A new program at a local elementary school increased test scores so much that now almost all of the Bonneville School District is trying it. An instructional coaching program began at Falls Valley Elementary School last year. Since its implementation, Falls Valley has become a five-star school.
The first coach is Rodd Rapp, who now works at both Falls Valley and the new Summit Hills Elementary School. He meets with students every nine weeks to review their most recent standardized test scores. Together, they set goals for growth on these assessments.
"Those plans are communicated to the teachers and the parents. Then, we all work together as one team focused on student achievement, and my role is to be the coach of that team," said Rapp.
Time is set aside each school day for students to work on their plans in what's called an "intervention." This time existed before the coaching program began, but now it is more focused on individual priorities. Small groups are organized based on similar goals.
The program targets growth for all students, whether that be remedial training, extra practice, or advanced enrichment for high-achieving students.
Summit Hills Principal Tom Gauchay helped create the program in response to state requirements.
"The pressure, frankly, to perform, to grow kids academically [and] the standardized test. We want to be able to grow the student growth percentile as well as the individual proficiency of the individual students," said Gauchay.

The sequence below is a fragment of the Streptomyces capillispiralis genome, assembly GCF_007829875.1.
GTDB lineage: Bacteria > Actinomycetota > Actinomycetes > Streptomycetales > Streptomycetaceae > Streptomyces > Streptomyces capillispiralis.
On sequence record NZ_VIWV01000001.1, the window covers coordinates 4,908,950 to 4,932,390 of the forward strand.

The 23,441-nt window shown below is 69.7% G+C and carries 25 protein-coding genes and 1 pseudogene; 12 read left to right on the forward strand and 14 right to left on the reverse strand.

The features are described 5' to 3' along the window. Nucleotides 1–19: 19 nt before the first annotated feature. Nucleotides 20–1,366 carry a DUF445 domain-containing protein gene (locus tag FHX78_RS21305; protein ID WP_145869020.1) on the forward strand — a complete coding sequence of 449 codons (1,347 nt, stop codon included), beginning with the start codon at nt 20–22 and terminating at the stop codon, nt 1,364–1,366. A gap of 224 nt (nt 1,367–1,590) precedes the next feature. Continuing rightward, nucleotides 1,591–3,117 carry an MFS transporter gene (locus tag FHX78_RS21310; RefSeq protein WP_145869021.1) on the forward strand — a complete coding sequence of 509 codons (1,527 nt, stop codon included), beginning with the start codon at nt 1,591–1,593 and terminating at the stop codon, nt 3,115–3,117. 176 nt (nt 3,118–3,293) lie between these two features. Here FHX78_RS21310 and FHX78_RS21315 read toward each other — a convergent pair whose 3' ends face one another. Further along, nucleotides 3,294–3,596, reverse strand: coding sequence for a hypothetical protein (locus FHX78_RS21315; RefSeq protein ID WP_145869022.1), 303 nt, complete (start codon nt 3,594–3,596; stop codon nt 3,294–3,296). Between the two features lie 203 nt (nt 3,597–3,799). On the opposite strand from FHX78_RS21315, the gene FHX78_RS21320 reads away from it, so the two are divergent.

He hopes to prepare students for more requirements than just tests.
"The Common Core curriculum, which is upon us, is a lot more rigorous," he added.
Instructional coaching also gives students ownership over their learning.
"They are excited. Every time we meet in in an interview, they can't wait to see what their progress has been, if they have met their goal, how close they got to it or how far they exceeded it," said Rapp.
The trial year at Falls Valley was very successful, and students displayed growth in many categories. In sixth grade math, 73 percent of students were in the advanced percentile. Their "cut scores" were above the seventh grade average. For 4th grade language arts, 55 percent were advanced, and scores increased by 15 points. The average increase is about 5. Also, 53 percent of third graders were considered advanced in reading. No student scored below basic level in third grade reading.
All but two elementary schools in D93 are participating this year. There is one coach for every two schools. Many coaches were teachers at their schools, and there are new hires as well.